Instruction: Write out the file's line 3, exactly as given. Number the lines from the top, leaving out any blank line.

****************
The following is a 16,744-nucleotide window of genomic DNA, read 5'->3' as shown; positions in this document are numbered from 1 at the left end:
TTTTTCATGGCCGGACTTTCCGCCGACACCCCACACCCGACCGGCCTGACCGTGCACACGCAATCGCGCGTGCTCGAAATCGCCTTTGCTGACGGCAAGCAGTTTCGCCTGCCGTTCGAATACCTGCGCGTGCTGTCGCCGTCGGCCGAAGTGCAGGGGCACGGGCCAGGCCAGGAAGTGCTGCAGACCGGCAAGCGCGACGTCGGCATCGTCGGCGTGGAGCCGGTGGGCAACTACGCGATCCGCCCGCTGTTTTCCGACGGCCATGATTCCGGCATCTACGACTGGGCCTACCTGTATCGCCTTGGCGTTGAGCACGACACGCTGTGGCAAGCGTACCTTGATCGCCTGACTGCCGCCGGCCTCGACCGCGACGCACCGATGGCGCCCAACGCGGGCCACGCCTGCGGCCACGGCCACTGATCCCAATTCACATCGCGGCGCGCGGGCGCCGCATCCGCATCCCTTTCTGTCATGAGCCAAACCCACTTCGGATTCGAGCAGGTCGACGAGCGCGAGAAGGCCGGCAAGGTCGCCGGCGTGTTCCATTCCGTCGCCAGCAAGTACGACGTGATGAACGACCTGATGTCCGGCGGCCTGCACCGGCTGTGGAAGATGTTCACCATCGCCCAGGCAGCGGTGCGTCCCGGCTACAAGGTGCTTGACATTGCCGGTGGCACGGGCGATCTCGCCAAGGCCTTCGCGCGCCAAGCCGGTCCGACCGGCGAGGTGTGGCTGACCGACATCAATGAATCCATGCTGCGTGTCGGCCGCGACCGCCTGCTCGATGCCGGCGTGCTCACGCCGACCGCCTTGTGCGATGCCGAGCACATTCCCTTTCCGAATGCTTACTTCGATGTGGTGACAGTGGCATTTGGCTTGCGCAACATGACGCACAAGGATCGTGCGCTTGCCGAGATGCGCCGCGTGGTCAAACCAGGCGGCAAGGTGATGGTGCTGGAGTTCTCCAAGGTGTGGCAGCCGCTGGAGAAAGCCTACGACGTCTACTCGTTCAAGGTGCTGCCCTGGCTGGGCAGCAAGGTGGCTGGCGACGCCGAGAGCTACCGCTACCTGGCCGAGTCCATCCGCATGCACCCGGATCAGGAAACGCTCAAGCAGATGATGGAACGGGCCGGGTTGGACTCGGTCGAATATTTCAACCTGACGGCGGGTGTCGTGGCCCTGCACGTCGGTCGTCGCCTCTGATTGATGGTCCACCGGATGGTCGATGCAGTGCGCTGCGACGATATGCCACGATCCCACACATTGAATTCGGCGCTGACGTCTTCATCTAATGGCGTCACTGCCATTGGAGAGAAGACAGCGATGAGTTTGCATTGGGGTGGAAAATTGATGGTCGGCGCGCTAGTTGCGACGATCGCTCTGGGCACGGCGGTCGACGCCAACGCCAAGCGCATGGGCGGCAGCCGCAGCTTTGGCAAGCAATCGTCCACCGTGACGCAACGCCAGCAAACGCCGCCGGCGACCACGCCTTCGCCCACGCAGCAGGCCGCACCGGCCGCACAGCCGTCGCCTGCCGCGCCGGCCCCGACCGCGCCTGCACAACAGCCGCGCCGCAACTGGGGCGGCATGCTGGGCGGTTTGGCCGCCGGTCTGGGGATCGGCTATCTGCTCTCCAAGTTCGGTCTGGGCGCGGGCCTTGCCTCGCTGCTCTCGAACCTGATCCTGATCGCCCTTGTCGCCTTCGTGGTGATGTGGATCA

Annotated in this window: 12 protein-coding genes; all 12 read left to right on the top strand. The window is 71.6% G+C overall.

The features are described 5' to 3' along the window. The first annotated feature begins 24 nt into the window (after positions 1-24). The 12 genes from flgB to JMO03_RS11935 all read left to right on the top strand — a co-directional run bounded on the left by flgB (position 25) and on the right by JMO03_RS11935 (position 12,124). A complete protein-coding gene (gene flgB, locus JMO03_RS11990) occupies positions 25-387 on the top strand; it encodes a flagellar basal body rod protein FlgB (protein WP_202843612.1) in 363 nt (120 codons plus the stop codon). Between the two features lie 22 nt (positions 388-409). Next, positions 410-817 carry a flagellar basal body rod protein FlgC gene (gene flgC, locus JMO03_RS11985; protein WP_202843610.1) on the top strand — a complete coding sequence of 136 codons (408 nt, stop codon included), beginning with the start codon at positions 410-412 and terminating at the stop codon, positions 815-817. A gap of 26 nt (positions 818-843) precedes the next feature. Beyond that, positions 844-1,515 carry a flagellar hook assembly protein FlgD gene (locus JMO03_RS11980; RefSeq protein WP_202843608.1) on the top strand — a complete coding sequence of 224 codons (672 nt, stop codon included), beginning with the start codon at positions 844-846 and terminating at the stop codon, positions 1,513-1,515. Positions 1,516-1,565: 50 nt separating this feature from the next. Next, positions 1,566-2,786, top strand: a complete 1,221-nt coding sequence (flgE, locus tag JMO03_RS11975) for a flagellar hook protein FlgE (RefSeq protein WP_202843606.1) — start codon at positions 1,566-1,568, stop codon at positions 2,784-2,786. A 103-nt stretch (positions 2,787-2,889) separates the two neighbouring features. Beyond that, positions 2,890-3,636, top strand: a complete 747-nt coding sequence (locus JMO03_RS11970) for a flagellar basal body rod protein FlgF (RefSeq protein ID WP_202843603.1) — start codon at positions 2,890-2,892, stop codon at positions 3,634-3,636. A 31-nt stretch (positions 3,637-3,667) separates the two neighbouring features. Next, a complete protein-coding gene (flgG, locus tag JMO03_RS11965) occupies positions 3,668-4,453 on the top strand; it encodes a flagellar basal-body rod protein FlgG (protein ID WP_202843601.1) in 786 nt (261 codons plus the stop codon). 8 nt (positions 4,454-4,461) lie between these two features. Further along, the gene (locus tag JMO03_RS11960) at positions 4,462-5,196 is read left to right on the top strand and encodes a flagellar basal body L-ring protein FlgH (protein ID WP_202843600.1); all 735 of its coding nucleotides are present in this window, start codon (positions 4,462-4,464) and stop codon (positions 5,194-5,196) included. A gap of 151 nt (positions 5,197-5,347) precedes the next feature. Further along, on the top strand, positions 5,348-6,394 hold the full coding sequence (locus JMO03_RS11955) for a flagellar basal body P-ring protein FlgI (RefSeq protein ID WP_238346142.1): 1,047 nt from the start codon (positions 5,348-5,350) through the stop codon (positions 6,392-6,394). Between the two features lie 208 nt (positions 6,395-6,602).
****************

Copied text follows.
Annotated in this window: 12 protein-coding genes; all 12 read left to right on the top strand. The window is 71.6% G+C overall.